Magazine article Book

Peter's Panorama: In the Three Centuries since Its Founding on the River Neva, St. Petersburg's Haunting Streets and Spectacular Architecture Have Inspired Writers from Dostoevsky to Brodsky

Magazine article Book

Peter's Panorama: In the Three Centuries since Its Founding on the River Neva, St. Petersburg's Haunting Streets and Spectacular Architecture Have Inspired Writers from Dostoevsky to Brodsky

Article excerpt

FOUNDED ON SWAMPLAND THREE hundred years ago by Peter the Great, St. Petersburg is one of the most mysterious and alluring cities in all of Europe. Its history is filled with struggle and conflict: The opening battles of the Russian Revolution took place there, and during World War II--back when it was known, temporarily, as Leningrad--it was besieged by the Nazis for nine hundred days. The city's world-weary but passionate inhabitants, so memorably captured in the work of Nikolai Gogol and Fyodor Dostoevsky, are a great feast for people-watchers. And the city, which celebrated its three-hundredth anniversary in May, is also one of Europe's foremost cultural capitals, boasting some of the greatest buildings and arts performances you'll ever see.

A war-torn history, a psychologically complex citizenry and a bevy of rich cultural offerings? Sounds like a great place for writers--and it is. "It's one of the most writerly places I've ever been," says the novelist Aimee Bender, the author of The Girl in the Flammable Skirt. "It has such a romance to it. It's a bit severe in its way, almost. But it's also very beautiful."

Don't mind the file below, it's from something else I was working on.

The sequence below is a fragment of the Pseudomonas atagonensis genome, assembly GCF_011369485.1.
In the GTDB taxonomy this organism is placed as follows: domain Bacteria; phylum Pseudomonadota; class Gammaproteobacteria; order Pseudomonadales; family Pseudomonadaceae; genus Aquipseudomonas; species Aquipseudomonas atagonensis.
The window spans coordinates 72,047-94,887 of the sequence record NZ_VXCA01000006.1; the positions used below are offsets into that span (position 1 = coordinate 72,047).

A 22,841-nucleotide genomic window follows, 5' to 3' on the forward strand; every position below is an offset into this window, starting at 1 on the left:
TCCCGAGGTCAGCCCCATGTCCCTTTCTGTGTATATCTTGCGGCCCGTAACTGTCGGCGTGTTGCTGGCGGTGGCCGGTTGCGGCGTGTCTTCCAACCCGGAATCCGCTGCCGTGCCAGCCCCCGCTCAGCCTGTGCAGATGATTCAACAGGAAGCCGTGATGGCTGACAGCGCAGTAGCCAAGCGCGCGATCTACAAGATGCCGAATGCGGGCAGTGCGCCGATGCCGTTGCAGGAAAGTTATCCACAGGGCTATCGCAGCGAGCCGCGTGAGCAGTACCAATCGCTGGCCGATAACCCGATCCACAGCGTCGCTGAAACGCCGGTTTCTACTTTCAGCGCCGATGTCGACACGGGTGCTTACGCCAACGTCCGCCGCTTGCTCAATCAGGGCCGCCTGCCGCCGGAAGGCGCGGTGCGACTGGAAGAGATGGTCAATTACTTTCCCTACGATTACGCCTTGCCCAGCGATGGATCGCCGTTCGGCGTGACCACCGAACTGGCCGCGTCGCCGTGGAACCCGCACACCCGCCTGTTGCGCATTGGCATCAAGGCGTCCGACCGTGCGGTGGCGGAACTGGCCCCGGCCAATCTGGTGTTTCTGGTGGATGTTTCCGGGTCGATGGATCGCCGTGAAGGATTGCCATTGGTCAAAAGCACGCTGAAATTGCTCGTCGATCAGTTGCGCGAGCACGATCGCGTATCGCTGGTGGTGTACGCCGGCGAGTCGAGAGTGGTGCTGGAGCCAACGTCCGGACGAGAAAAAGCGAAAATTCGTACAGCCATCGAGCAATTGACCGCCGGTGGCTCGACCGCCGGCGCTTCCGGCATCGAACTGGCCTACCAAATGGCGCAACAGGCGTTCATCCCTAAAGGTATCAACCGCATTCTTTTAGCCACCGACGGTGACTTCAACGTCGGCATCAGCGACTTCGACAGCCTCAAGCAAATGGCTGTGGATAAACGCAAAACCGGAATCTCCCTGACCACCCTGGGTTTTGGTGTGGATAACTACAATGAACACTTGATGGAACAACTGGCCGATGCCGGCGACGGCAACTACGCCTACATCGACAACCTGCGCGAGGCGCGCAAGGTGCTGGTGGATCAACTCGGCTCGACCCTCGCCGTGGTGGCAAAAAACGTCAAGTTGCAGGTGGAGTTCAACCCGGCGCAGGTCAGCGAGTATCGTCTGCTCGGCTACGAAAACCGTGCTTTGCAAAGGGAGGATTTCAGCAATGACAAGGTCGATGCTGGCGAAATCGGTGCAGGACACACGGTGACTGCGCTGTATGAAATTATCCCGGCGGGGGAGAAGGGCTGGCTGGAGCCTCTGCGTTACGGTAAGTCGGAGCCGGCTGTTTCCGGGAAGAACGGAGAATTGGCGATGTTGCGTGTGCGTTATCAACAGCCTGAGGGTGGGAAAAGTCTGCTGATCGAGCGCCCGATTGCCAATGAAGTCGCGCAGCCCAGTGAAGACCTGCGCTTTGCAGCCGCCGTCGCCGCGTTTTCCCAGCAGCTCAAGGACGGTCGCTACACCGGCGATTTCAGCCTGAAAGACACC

For two weeks each summer from 2001 to 2003, Bender was a faculty member at the Summer Literary Seminars, a five-year-old program that brings established and aspiring authors to St. Petersburg to write, talk and experience the city together. Bender says that the founder of the SLS, Mikhail Iossel, "wants to bring people to a city that isn't fully acknowledged as a literary city in America." Other writers who have served on the SLS faculty include Billy Collins, Dave Eggers, Robert Coover, Francine Prose, Denis Johnson, Phillip Lopate and Lynne Sharon Schwartz. (For information about the SLS, see www.sumlitsem.org.)

When they're not participating in courses with title such as "Petersburg in the Literary imagination," students and faculty at the SLS join the tourists at the city's numerous literary landmarks. A statue of Alexander Pushkin (1799-1837), the author of Eugene Onegin and one of the fathers of Russian literature, stands in front of the Russian Museum on Nevsky Prospekt, the endless boulevard that is the city's answer to the Champs Elysees. The childhood home of Vladimir Nabokov (1899-1977), the author of Lolita and Pale Fire, has been converted to a museum that often hosts readings and other events. …

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